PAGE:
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Wednesday 1 May 2019

How appropriate that on May day, the prime minister would finally show her hand since negotiations towards an even more ruinous withdrawal agreement with Labour began last month.

Theresa May has been keeping a low profile in the run-up to tomorrow’s local elections, avoiding use of the word Brexit as the Tories face an absolute killing at the polls. The Telegraph reveal Mrs May has imposed a media blackout after polling showed the party’s rating plummets when Brexit is on the agenda, as it almost always is.

But that’s the side-story. The Telegraph and the Mail have the inside track on yesterday’s cabinet meeting, revealing plans to go all in with Labour’s foolish Customs Union position in order to get a deal over the line, thereby avoiding another drubbing at the European elections on May 23rd. The ruin a betrayal such a deal would represent doesn’t seem to have been much cause for consideration.

Chief whip Julian Smith was brought in to lay out a narrow range of options, unsurprisingly, No Deal was not among them.

“It’s a customs union or a second referendum, and we are not having a second referendum,” Smith told ministers.

“It was made clear that the cabinet has rejected a second referendum or a general election, Parliament has rejected no deal and the current deal, which doesn’t leave a lot of options left,” said one cabinet source.

Andrea Leadsom is reported to have said she and other Brexiteers in the room are not happy with the way the prime minister is handling the situation. But they don’t appear to be doing much to open up the range of options and drive a different agenda, and it’s not as if they don’t have ample opportunity.

Smith headed off any discussion around the daft idea of introducing the Withdrawal Agreement Bill as a substitute for the meaningful vote, citing the 34 Tory Brexiteers and the DUP who all voted against it at the last time of asking. Why would they change their position when nothing, apart from the Conservatives’ tumbling popularity – a boon to the Brexit cause – has changed since the third meaningful vote failed in March.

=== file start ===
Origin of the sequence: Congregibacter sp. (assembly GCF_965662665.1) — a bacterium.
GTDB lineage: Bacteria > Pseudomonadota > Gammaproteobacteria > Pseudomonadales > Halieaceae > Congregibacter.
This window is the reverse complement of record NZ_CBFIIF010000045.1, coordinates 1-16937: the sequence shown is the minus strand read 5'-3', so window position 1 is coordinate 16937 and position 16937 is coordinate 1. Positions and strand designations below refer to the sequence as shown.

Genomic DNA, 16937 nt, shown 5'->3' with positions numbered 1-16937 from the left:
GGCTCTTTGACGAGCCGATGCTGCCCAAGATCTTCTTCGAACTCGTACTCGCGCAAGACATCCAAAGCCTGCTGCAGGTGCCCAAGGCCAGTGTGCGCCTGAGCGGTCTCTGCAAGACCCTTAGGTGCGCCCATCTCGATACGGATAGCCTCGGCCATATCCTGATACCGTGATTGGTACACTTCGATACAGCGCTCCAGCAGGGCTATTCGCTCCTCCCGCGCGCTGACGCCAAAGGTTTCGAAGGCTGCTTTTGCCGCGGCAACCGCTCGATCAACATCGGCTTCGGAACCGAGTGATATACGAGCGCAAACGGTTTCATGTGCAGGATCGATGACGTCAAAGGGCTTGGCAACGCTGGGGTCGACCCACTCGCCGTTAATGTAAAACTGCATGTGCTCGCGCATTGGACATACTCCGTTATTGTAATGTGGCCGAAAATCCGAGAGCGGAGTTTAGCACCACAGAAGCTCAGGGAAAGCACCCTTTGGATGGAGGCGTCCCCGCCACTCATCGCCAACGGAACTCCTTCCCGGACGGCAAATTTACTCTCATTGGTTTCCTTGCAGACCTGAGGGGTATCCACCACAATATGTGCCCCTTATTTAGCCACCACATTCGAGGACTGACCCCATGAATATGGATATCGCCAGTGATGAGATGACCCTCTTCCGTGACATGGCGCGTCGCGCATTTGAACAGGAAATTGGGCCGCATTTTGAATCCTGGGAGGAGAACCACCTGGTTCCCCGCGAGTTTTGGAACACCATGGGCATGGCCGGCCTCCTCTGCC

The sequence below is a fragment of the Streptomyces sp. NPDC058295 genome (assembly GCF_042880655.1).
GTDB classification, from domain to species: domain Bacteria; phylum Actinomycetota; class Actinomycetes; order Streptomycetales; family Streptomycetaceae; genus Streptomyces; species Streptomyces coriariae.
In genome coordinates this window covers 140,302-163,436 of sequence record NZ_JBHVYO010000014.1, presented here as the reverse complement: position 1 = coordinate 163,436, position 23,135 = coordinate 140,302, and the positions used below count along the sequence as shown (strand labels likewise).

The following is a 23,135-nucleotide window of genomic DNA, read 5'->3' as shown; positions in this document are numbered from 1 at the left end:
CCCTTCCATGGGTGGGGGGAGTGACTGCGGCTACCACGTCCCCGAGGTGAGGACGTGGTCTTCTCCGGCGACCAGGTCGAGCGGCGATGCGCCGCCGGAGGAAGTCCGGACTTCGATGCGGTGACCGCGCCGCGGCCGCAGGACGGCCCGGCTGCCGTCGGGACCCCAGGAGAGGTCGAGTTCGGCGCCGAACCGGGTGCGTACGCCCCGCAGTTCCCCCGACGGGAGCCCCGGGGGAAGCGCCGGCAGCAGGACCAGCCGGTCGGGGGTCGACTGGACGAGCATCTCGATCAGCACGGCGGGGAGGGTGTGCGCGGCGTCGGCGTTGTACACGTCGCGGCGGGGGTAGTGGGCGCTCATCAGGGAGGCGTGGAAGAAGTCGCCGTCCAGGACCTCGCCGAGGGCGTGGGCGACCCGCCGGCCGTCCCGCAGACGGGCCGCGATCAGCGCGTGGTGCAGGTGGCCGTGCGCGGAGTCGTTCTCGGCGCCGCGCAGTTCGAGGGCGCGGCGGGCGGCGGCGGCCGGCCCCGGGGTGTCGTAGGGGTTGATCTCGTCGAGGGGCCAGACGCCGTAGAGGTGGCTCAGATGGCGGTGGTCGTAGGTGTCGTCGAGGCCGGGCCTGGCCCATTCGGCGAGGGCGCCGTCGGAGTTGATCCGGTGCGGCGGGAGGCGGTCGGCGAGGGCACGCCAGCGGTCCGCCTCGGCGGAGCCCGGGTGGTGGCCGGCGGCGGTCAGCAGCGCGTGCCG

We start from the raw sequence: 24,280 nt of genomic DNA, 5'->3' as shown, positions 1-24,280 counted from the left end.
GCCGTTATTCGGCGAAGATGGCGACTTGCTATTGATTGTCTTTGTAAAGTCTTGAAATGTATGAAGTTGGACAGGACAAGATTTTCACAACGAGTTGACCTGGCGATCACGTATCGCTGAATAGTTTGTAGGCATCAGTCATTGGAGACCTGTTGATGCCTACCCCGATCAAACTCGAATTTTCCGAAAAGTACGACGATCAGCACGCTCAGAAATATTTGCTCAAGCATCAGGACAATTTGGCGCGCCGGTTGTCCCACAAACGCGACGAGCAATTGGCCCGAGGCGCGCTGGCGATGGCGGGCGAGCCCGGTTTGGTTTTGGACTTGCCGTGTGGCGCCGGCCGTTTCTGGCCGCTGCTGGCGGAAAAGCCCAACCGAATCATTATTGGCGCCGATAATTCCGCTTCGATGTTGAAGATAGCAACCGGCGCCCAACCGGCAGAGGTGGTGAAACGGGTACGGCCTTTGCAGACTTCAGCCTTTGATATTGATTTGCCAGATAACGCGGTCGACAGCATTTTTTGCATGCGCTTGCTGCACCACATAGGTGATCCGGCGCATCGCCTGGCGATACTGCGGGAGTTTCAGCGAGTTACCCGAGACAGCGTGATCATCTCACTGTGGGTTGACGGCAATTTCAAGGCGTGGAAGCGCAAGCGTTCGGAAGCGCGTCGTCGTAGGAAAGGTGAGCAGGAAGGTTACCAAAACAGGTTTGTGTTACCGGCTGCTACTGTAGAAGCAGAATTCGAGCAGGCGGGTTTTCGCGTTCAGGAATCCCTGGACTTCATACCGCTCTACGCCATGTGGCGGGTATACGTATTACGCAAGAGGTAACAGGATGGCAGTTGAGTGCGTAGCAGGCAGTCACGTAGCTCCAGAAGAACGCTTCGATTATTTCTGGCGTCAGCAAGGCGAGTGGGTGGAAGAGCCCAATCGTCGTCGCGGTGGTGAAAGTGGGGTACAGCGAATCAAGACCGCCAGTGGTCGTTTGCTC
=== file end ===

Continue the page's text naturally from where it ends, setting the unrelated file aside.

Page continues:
Smith’s intervention would have reminded ministers that a shift towards a customs union would create only more Tory “rebels” at the dubious benefit of Labour votes, probably not enough. The shift would have to be monumental causing much more damage to the Conservatives than a freak European election.

“If the government want a deal it is the government that will have to shift their position,” a Labour source told the Telegraph, amid rumours stretching credibility that cross-party negotiations are going well.

At the meeting, Michael Gove called for a deal permitting free trade deals under a Conservative government – which remaining in the Customs Union would render impossible – and CU membership under a Labour administration, probably the most unhelpful thing anyone has said around the cabinet table under May’s premiership. We need a withdrawal agreement that obliges the government, Labour or Tory, to get out into the wider world and strike trade deals.

However, it looks as if Jeremy Corbyn is on a parallel trajectory to Mrs May. As predicted, at yesterday’s crunch meeting of the national executive committee, the second referendum question was fudged in order to limit damage at the European elections and get the withdrawal farce over with.

A public vote will be held only if Labour “can’t get the necessary changes to the government’s deal, or a general election.”

Corbyn and co. are also in for a miserable European election. A pliant Conservative party is likely to offer those sought after “changes”, namely the Customs Union.

Thus far, this blog has hypothesized that Corbyn simply wishes to stall until a general election is called, but Brexit is causing him plenty of headaches, his policy of ambiguity cannot go on forever. He will be tempted to make a deal.